Surprised by Joy – Look, See, Pray

Supermarket shopping. As I drove home the sea was almost still; just enough of a wind ruffle to make the surface sparkle like stars.

Turned the corner to be confronted with a mass of creamy white blossom on a hedge.

I began to feel a strange surge of delight at what I was seeing. Joy sneaked up on my lips and cracked them into a smile. I felt GOOD about life and beauty and the cosmos.

Spring’s blessing continued to present itself in every garden, hedge, tree and sunbeam. How had I not noticed all this before? By the time I was home and unloading the car the inner joy was bubbling nicely. It was a lovely surprise. Ironically, I have been training myself to take notice, to look out for beauty and colour and gifts of grace. It still came as a surprise today!

C S Lewis, the author of the Narnia stories, the Ransom trilogy (and a whole shedload of books on theology, ethics, and Christianity) described his discovery of faith in a book called simply “Surprised by Joy.”  Moving from a position of non-belief, Lewis found himself overtaken by a joyful process that brought him to a passionate belief in Jesus Christ. Out of that change, he wrote extensively and became one of the best apologists and philosophers of the 20th century.

I photographed this rosebud when I arrived home. It is the first rose of the year in my garden. Bright red, beautiful, and another joyful surprise.

May your day be filled with joy, surprise, beauty- and God’s love.

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Ravages of Time? – Look, See, Pray

Gentle giants showing their age… Beech trees responding to another warmer season. In just a few short weeks they had received a bright green makeover, and paraded their party togs with pride.

It was still and quiet in the wood. Footsteps crunching through last year’s leaves and the infrequent song of the birds were the only real sounds.

Something about the strength and dignity of these old Lords of the Forest held my attention.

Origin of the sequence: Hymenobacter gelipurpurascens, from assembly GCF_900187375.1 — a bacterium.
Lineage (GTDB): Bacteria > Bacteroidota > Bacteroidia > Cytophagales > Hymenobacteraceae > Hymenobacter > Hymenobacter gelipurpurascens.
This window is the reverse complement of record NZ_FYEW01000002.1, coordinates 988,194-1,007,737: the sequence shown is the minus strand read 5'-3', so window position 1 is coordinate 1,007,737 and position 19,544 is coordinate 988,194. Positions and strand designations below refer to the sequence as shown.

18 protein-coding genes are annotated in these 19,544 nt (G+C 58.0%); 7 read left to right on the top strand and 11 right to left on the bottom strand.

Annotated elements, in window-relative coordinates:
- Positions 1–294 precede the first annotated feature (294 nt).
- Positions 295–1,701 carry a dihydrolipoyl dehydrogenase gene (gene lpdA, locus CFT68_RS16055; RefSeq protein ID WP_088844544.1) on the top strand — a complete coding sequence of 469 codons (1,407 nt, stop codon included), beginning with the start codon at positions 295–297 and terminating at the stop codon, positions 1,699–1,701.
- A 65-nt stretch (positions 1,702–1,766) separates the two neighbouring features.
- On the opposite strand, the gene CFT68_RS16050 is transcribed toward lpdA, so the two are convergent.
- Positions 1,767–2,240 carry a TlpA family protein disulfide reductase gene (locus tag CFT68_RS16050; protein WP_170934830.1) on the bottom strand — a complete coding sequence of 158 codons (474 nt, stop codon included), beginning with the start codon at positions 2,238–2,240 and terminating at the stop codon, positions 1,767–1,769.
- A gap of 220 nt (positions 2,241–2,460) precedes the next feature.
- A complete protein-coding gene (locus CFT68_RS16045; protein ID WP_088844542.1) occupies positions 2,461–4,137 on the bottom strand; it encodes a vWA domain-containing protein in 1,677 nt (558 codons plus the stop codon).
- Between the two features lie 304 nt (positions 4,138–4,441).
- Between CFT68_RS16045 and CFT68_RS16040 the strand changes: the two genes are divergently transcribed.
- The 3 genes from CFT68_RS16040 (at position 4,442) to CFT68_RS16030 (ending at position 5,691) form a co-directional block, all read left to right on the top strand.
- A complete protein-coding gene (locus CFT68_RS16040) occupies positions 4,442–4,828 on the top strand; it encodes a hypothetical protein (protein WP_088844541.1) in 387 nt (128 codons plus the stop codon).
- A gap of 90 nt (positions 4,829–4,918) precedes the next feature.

Pitted and scarred by the experience of the years; damage from insect, storm and time has marred the beech bark. One tree already uprooted, perchance victim of an unnoticed tragedy? Who knows when or why it fell? Younger saplings will make their takeover bid in due time. For now, these mighty beeches stand, adding leaf-mould every autumn and hosting the harbingers of Spring after every winter’s cold tale. In their summer prime, the canopy of green provides shelter, food and pleasure to all life that passes through the wood.

At first sight, these are just old trees, marked by the ravages of time. Spend time here in the wood, and listen, and the story of persistence and fruitfulness will be told again. Ravaged? Maybe.

Badges of honour, I would say. They have grown where they were planted, they have done their part in the long story of the years- they have outlasted many humans- and they have given away their seed with generous purpose.

Here’s a thought. As I look back over the last thirty or so years of sharing in Christian community, I have seen a marvellous selection of strong, dignified, generous people. Marked by the passage of time, wounded and pained by failures and successes, they still stand firm on their faith foundation. Old? True enough… but wise, and patient, and persistent. Love has brought them this far, and the future holds no dread. Kindly endurance gives backbone to their “forest” and the long tale of their years encourages the next generations. Blessed are those whose roots dig deep into the rich soil of Eden’s distant cousin. Blessed are those who drink deep of the Water of Life and share their fruitfulness. To them is promised a Spring with no more Winter.

Living life to the full means risking the scars and inheriting the Kingdom. Give thanks for the giants we have known, honour them in our prayers, observe their example. A well-wrinkled face is a portrait of love lived with a smile in the heart. Alleluia!

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Light brings Life

Such quick change.  A few weeks ago, the wild daffodils earthed the sunshine and made the world a cheerier place.

Just a few weeks later the trees are breaking their buds and soft new leaves clothe the landscape. These back-lit copper beech leaves blend vibrant colour with downy gentleness.

Soon those leaves will turn darker in colour: but will continue turning sunlight into nutrients, and absorbing carbon dioxide so oxygen can become the breath of life.